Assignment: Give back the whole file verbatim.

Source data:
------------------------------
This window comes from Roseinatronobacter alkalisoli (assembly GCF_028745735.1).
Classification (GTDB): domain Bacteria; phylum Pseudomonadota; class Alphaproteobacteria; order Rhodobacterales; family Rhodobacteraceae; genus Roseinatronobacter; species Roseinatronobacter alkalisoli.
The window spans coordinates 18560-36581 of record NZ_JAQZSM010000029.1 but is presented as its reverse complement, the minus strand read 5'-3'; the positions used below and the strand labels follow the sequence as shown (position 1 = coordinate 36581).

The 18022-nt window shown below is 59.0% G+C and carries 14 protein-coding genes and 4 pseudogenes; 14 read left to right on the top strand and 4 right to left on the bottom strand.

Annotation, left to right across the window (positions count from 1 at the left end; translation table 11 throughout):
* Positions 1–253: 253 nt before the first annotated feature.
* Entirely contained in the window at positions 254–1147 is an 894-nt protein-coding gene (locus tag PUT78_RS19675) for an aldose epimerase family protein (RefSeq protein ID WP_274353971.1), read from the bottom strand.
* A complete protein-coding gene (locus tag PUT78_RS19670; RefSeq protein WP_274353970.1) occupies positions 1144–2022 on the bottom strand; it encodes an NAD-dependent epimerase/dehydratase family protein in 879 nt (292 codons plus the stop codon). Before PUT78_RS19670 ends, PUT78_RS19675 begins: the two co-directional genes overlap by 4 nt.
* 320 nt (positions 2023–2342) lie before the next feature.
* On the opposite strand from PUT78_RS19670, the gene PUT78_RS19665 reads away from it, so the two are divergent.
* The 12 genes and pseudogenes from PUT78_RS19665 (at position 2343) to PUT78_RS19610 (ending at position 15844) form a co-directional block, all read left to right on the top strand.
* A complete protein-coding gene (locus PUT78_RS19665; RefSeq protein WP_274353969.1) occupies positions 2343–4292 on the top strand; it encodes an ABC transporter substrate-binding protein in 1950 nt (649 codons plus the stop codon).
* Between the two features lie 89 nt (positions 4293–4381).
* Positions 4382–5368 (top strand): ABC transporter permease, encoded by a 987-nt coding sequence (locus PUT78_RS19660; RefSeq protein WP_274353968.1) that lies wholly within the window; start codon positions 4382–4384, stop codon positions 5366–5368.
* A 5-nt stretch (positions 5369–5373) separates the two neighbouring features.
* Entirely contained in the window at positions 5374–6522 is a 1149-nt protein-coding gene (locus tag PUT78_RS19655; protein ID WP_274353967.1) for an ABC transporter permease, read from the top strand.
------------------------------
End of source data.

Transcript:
This window comes from Roseinatronobacter alkalisoli (assembly GCF_028745735.1).
Classification (GTDB): domain Bacteria; phylum Pseudomonadota; class Alphaproteobacteria; order Rhodobacterales; family Rhodobacteraceae; genus Roseinatronobacter; species Roseinatronobacter alkalisoli.
The window spans coordinates 18560-36581 of record NZ_JAQZSM010000029.1 but is presented as its reverse complement, the minus strand read 5'-3'; the positions used below and the strand labels follow the sequence as shown (position 1 = coordinate 36581).

The 18022-nt window shown below is 59.0% G+C and carries 14 protein-coding genes and 4 pseudogenes; 14 read left to right on the top strand and 4 right to left on the bottom strand.

Annotation, left to right across the window (positions count from 1 at the left end; translation table 11 throughout):
* Positions 1–253: 253 nt before the first annotated feature.
* Entirely contained in the window at positions 254–1147 is an 894-nt protein-coding gene (locus tag PUT78_RS19675) for an aldose epimerase family protein (RefSeq protein ID WP_274353971.1), read from the bottom strand.
* A complete protein-coding gene (locus tag PUT78_RS19670; RefSeq protein WP_274353970.1) occupies positions 1144–2022 on the bottom strand; it encodes an NAD-dependent epimerase/dehydratase family protein in 879 nt (292 codons plus the stop codon). Before PUT78_RS19670 ends, PUT78_RS19675 begins: the two co-directional genes overlap by 4 nt.
* 320 nt (positions 2023–2342) lie before the next feature.
* On the opposite strand from PUT78_RS19670, the gene PUT78_RS19665 reads away from it, so the two are divergent.
* The 12 genes and pseudogenes from PUT78_RS19665 (at position 2343) to PUT78_RS19610 (ending at position 15844) form a co-directional block, all read left to right on the top strand.
* A complete protein-coding gene (locus PUT78_RS19665; RefSeq protein WP_274353969.1) occupies positions 2343–4292 on the top strand; it encodes an ABC transporter substrate-binding protein in 1950 nt (649 codons plus the stop codon).
* Between the two features lie 89 nt (positions 4293–4381).
* Positions 4382–5368 (top strand): ABC transporter permease, encoded by a 987-nt coding sequence (locus PUT78_RS19660; RefSeq protein WP_274353968.1) that lies wholly within the window; start codon positions 4382–4384, stop codon positions 5366–5368.
* A 5-nt stretch (positions 5369–5373) separates the two neighbouring features.
* Entirely contained in the window at positions 5374–6522 is a 1149-nt protein-coding gene (locus tag PUT78_RS19655; protein ID WP_274353967.1) for an ABC transporter permease, read from the top strand.